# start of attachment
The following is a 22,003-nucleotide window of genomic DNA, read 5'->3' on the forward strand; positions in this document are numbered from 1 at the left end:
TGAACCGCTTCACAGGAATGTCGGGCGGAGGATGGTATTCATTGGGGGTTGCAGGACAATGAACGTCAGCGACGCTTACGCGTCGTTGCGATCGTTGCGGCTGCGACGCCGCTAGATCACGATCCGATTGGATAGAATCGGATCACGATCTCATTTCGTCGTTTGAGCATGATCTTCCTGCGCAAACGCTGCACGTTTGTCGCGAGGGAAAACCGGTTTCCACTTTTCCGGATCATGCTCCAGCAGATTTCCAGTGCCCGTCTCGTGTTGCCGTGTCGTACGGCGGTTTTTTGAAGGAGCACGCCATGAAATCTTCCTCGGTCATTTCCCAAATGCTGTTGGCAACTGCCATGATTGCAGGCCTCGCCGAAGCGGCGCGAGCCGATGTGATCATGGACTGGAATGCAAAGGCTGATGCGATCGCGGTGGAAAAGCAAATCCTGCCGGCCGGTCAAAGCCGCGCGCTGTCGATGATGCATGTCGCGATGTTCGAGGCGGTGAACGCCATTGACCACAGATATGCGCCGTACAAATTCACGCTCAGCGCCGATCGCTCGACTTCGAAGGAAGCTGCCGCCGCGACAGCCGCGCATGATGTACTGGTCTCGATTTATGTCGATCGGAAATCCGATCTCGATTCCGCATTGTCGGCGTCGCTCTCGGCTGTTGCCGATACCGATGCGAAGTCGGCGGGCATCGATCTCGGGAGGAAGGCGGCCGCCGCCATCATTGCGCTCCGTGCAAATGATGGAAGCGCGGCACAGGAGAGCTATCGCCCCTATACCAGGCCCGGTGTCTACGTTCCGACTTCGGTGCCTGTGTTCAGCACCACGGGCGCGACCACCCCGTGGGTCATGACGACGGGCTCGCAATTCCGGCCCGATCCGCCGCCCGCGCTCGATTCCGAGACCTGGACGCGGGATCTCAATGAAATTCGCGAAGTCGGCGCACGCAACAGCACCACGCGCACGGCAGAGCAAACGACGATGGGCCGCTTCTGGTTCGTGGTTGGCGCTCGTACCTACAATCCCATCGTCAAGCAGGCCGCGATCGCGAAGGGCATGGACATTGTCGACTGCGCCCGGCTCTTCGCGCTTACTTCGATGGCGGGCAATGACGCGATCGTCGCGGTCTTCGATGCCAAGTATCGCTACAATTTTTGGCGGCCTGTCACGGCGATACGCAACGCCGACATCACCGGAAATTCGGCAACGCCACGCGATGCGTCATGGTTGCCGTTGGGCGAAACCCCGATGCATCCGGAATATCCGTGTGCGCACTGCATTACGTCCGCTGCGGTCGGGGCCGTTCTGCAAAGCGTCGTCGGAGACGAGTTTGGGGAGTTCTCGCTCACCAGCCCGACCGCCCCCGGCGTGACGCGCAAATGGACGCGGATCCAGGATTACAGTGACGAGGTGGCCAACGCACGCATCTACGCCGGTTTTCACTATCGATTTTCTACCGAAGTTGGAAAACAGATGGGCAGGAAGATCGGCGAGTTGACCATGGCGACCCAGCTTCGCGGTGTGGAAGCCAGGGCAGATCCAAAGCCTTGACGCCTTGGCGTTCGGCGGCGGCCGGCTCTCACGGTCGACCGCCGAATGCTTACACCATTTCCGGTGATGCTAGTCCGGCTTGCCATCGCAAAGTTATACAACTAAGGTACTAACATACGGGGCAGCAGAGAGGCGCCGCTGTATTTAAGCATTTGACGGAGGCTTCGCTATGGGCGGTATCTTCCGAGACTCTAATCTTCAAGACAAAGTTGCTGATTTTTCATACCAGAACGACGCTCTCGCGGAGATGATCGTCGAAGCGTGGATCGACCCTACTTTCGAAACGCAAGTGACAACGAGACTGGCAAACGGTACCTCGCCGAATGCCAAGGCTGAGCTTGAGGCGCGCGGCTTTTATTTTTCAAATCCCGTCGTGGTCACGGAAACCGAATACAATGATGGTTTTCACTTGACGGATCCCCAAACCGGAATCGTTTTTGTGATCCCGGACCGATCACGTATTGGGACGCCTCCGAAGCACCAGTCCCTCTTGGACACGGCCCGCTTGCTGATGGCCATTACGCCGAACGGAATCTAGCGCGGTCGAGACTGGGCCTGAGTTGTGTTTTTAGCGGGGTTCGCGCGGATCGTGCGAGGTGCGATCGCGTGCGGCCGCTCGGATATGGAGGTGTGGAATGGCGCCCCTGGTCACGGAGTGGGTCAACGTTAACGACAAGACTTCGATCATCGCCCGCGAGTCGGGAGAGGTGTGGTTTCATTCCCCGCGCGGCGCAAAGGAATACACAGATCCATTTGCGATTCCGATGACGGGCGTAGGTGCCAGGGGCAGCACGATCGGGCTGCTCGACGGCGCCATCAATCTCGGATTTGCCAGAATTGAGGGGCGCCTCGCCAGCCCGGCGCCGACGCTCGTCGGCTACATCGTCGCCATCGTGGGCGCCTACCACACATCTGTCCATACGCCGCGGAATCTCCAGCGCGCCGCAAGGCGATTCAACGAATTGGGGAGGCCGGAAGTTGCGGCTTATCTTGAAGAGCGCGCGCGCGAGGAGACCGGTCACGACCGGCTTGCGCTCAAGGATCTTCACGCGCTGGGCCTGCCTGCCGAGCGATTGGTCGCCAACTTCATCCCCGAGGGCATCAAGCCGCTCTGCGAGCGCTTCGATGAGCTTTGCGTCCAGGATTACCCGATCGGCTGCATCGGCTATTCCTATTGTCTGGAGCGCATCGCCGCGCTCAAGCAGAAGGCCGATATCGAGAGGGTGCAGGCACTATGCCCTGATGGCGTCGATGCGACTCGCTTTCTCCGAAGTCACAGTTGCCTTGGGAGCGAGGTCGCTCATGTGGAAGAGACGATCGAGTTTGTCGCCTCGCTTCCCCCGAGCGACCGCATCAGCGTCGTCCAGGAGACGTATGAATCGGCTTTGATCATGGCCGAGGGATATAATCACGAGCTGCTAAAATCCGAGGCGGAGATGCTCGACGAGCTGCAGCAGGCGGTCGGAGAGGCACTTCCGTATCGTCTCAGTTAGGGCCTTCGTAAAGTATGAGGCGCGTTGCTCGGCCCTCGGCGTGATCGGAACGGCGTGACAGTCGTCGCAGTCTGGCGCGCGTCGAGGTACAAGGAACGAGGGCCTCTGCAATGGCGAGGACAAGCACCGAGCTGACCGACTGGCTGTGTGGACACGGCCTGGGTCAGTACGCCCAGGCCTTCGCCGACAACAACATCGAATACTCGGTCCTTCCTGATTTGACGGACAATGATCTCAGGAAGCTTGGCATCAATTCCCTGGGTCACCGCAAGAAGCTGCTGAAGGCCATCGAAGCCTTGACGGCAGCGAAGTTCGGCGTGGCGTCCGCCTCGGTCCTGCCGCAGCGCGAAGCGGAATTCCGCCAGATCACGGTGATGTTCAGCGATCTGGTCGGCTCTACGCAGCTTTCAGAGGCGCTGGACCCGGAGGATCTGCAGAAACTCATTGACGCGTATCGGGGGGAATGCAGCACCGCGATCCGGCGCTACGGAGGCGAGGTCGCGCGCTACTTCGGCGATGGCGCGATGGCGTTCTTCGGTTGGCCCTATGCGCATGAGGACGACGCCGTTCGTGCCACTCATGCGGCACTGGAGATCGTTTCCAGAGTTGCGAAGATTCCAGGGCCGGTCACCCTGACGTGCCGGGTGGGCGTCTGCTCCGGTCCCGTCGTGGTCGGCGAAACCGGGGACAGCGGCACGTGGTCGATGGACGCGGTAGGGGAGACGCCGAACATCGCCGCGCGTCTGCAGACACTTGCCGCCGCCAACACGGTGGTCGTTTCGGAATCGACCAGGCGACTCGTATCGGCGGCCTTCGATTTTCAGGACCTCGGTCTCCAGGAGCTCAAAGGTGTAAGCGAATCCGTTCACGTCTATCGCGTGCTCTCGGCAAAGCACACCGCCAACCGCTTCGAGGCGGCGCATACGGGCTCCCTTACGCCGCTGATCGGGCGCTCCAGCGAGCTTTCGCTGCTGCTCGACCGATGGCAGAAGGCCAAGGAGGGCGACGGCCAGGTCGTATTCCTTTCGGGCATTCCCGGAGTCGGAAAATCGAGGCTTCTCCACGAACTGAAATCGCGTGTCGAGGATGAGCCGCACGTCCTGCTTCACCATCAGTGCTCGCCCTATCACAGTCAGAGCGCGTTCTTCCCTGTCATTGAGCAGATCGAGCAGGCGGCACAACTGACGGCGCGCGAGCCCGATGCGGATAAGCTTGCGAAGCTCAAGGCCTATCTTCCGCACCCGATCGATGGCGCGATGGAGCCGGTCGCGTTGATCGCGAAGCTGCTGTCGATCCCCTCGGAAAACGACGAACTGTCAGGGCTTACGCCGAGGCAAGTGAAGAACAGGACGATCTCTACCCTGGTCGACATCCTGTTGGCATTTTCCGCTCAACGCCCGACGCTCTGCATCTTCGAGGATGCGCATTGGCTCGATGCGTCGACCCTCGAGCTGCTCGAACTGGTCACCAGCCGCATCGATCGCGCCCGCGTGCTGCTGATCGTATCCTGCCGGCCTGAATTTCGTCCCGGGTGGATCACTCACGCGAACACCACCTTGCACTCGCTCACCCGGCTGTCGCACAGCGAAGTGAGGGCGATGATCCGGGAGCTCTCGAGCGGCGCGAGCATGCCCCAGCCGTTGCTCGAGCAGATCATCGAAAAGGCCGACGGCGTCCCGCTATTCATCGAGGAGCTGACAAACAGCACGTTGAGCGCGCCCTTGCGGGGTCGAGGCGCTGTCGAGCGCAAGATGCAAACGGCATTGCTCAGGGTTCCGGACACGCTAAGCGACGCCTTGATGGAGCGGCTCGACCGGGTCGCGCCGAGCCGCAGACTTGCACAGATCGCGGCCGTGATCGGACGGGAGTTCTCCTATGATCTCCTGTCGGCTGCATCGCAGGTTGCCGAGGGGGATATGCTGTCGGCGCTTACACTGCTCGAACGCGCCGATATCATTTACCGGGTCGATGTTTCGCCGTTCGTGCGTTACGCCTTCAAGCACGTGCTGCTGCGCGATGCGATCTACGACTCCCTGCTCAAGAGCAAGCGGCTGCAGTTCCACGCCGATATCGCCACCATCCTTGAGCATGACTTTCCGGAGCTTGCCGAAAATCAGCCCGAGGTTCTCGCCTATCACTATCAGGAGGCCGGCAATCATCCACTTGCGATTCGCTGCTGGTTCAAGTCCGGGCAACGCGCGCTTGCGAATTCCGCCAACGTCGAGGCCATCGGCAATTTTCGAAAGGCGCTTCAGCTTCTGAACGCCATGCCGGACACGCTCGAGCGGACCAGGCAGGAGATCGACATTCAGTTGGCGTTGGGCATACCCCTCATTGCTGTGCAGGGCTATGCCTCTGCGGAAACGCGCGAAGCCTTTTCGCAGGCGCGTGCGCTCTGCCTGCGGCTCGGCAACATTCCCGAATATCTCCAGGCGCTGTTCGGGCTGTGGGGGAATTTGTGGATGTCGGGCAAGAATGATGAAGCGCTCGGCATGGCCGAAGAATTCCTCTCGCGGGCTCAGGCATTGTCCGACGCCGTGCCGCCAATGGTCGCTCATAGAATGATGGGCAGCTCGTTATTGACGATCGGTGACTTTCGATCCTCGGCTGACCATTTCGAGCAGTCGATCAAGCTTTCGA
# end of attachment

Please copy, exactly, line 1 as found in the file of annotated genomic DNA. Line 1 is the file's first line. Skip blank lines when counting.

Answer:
The following is a 22,003-nucleotide window of genomic DNA, read 5'->3' on the forward strand; positions in this document are numbered from 1 at the left end: